Ubuntu 21.10 Released and Finally Includes Gnome 40

Gnome 40 has been out for some time. For those that have experienced it, you know the new horizontal workflow is a game changer. With a much-improved ability to interact with and manage workspaces, the open source desktop makes daily usage considerably easier and more efficient.

Finally, this new workflow arrives in Ubuntu with the 21.10 iteration.

If you've already been working with Gnome 40 on a different distribution, this news is old. But for those who prefer to stick with Canonical's version of Linux, this upgrade is big. Along with the new horizontal workflow, you'll also see a new Yaru Light theme, which is now the default. The new theme has light gray header bars to better align with how developers wanted their apps to look all along.

Another interesting and important feature is that Firefox is now installed as a Snap package. This means users should receive updates faster than with previous iterations because Mozilla will now have more control over how quickly the updates can be pushed out.

You'll also find Linux kernel 5.13, which adds more security (such as the addition of the runtime memory error detector KFENCE), and even more device support.

And, finally, the NVidia closed source driver supports Wayland. This is a big to-do for anyone who uses NVidia GPUs and wants to experience the dramatically improved performance Wayland brings compared to the traditional X server.

Download your copy of Ubuntu 21.10 ( and experience what's new. And for more information on Impish Indri, check out the official release notes (

Hive Ransomware Hitting Linux and FreeBSD Systems

Slovak security firm, ESET, has discovered versions of the Hive ransomware for both Linux and FreeBSD systems. However, the encryptors that have been developed for these systems are still in development and are quite buggy. In fact, according to ESET researchers, both encryptors completely fail when the malware payload is executed with an explicit path. And in comparison to the Windows version of Hive, the Linux/FreeBSD iteration only includes one command-line parameter (-no-wipe). When executed without root permission, the Linux variation of Hive fails to trigger the encryption because it isn't capable of injecting the ransom note into the device's root file system.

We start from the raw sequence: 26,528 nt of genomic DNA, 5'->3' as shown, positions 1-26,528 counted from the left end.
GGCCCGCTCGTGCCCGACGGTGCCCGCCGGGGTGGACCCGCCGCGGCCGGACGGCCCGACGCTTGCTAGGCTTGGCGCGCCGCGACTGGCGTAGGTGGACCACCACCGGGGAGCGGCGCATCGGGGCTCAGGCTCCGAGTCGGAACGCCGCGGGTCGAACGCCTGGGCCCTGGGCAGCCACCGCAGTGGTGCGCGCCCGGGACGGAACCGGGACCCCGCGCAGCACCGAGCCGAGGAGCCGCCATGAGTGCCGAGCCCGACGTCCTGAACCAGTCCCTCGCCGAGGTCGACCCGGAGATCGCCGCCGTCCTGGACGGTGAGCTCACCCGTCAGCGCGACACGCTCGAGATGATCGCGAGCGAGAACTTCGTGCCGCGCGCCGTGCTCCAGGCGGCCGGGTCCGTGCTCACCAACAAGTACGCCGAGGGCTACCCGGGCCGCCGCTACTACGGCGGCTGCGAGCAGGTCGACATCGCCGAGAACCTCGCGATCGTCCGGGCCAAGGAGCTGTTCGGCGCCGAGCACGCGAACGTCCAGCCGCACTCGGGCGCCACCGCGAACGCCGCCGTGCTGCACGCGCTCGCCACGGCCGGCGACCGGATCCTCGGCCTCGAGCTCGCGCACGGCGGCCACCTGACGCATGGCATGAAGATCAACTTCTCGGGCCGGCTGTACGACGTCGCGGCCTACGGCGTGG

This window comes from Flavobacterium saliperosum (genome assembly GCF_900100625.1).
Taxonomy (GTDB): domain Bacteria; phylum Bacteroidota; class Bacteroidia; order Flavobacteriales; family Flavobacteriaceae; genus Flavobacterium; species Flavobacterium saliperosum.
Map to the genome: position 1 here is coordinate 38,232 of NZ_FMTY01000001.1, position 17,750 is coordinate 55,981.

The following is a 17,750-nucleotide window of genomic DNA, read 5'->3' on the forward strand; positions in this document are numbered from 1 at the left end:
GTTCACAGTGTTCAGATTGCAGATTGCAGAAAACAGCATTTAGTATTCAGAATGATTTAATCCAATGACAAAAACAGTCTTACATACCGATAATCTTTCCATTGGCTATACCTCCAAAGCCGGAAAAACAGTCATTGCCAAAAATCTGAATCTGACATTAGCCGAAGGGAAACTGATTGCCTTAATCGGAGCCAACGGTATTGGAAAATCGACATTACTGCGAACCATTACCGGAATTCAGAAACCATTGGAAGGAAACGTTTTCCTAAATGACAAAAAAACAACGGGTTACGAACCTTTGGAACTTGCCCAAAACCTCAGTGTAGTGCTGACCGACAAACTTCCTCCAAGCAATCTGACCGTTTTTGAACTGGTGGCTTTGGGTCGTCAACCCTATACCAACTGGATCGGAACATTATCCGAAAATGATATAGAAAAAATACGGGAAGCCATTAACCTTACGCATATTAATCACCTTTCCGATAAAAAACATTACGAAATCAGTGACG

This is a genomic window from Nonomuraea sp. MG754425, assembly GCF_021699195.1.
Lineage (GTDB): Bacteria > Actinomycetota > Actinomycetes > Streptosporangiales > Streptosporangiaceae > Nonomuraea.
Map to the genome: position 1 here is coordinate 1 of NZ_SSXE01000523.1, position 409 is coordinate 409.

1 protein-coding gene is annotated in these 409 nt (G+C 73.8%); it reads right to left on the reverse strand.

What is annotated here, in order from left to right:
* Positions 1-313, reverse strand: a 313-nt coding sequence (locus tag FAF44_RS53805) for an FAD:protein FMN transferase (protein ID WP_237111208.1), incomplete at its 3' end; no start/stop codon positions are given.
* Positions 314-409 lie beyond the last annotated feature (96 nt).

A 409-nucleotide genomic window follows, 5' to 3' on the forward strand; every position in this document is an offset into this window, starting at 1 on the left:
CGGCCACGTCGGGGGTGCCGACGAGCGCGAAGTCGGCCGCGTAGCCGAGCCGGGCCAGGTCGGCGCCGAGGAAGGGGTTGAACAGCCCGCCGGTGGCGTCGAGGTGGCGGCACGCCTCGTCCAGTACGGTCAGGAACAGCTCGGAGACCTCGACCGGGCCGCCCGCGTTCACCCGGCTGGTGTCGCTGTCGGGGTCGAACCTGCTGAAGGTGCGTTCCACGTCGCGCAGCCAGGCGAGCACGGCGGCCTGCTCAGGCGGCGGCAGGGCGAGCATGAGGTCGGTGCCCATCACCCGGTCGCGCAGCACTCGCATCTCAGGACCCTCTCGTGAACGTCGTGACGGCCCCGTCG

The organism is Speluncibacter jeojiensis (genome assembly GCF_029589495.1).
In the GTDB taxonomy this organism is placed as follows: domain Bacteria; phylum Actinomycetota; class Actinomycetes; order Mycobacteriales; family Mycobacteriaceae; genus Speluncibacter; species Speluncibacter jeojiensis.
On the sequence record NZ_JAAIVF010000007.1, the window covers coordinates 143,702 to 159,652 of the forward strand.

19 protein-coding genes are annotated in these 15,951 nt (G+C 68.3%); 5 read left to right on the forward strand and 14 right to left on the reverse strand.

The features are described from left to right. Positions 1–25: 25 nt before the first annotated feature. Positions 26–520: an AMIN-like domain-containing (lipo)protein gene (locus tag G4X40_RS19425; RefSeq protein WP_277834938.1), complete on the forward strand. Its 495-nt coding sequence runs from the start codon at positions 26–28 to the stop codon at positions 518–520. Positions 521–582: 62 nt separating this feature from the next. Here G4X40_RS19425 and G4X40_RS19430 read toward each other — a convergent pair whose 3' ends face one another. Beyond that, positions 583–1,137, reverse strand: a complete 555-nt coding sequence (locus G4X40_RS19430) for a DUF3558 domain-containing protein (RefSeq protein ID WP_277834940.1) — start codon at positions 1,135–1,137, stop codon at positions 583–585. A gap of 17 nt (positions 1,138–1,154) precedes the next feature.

Hive is a ransomware group that has already affected more than 30 organizations but only counts as their victims those who have refused to pay the ransom to get their data back. According to Fabian Wosar, "The reason why most ransomware groups implemented a Linux-based version of their ransomware is to target ESXi specifically." ESXi is VMware's bare-metal hypervisor.

Because of the continued rise in targeting Linux systems with ransomware, it has become even more important that admins keep their systems up to date and make use of tools such as Rootkit Hunter.

Read the original Twitter thread from ESET research on the issue at

SUSE Reaches Beyond the Edge with SUSE Linux Enterprise Micro 5.1

SUSE has offered a lightweight version of SUSE Linux Enterprise (SLE) for some time now. This version of their enterprise OS is purpose-built for containerization and virtualization. But as of version 5.1, it adds a third use case: edge.

Three of the exciting new edge-centric features are secure device onboarding, live patching, and the ability to enable the modernizing of workloads with support for IBM Z and LinuxOne.

SLE Micro is built to scale, which means enterprise users can incorporate the platform into their digital transformation, even when deployed on the edge. These deployments can help with the migration from monoliths to micro-services at any pace.

Of this new release, Thomas Di Giacomo, SUSE chief technology and product officer, says, "SLE Micro is rapidly becoming a critical foundation of customers' digital transformation, as evidenced by a large U.S.-based systems integrator choosing SLE Micro to modernize their embedded systems with a seven-figure investment." Giacomo adds, "They want to support container workloads on an immutable infrastructure that is easy to maintain and update, enabling them to reduce maintenance costs and modernize their systems infrastructure. This win, within six months of SLE Micro's introduction, underscores the enterprise readiness of SLE Micro, which is the result of leveraging decades of enterprise-hardened technology components of the SUSE Linux Enterprise family."

The benefits of SLE Micro include:

  • Decreased deployment time and fewer manual processes with improved onboarding security through secure device onboarding of appliances and devices.
  • Reduced costly downtime per device with live patching of the kernel.
  • Capability for the gradual modernization of applications toward a microservice-based architecture.

Find out more about SUSE Micro at

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